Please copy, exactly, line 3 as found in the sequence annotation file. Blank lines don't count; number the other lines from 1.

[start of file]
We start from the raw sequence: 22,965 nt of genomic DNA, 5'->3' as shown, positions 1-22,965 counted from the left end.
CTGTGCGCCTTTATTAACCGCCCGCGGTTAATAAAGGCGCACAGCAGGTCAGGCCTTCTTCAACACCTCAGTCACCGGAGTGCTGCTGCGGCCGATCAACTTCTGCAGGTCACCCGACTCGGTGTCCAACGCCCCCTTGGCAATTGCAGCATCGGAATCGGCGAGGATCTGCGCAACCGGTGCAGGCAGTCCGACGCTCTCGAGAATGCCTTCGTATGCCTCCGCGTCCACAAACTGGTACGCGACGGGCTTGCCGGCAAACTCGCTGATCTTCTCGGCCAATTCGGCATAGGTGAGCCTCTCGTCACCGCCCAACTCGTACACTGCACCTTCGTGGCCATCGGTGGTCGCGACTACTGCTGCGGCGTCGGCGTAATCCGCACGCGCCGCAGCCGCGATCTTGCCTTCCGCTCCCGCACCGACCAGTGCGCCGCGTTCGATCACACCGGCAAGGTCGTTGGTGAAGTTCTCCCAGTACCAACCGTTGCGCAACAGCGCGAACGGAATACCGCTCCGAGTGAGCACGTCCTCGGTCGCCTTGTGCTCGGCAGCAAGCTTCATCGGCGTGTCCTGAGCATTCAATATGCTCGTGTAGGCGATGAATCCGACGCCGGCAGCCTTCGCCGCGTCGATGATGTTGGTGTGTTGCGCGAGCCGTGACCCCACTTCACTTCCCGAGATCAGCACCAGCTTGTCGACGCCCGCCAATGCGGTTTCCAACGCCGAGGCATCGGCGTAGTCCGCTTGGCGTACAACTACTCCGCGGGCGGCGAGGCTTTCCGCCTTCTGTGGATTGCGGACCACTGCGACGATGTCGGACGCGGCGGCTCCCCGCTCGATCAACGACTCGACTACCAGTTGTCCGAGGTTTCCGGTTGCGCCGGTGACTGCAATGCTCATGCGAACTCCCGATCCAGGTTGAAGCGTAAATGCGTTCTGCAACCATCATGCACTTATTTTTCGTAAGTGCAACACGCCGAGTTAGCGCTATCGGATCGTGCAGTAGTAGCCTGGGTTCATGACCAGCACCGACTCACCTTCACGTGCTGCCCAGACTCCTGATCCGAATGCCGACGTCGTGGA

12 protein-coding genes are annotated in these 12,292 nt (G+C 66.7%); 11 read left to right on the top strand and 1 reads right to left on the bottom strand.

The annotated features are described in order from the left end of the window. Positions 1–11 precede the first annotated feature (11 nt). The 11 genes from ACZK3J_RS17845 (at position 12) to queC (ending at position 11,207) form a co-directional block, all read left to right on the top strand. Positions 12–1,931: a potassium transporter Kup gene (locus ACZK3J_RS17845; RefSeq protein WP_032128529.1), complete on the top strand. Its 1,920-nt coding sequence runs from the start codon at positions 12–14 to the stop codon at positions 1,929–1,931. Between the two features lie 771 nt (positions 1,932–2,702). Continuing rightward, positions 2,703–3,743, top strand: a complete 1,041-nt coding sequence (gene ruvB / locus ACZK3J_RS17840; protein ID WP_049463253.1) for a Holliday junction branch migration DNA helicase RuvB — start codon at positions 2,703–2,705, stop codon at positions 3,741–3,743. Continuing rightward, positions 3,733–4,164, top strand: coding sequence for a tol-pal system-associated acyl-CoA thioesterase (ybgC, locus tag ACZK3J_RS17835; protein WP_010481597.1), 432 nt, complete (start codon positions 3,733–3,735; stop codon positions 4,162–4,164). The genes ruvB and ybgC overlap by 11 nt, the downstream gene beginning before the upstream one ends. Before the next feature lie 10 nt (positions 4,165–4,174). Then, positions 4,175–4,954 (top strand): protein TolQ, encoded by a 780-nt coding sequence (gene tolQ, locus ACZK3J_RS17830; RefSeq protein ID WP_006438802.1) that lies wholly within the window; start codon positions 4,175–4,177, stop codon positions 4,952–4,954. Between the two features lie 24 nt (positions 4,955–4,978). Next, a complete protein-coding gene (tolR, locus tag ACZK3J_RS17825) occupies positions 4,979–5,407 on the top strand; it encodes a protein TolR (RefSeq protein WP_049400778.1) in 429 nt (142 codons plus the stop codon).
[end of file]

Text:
12 protein-coding genes are annotated in these 12,292 nt (G+C 66.7%); 11 read left to right on the top strand and 1 reads right to left on the bottom strand.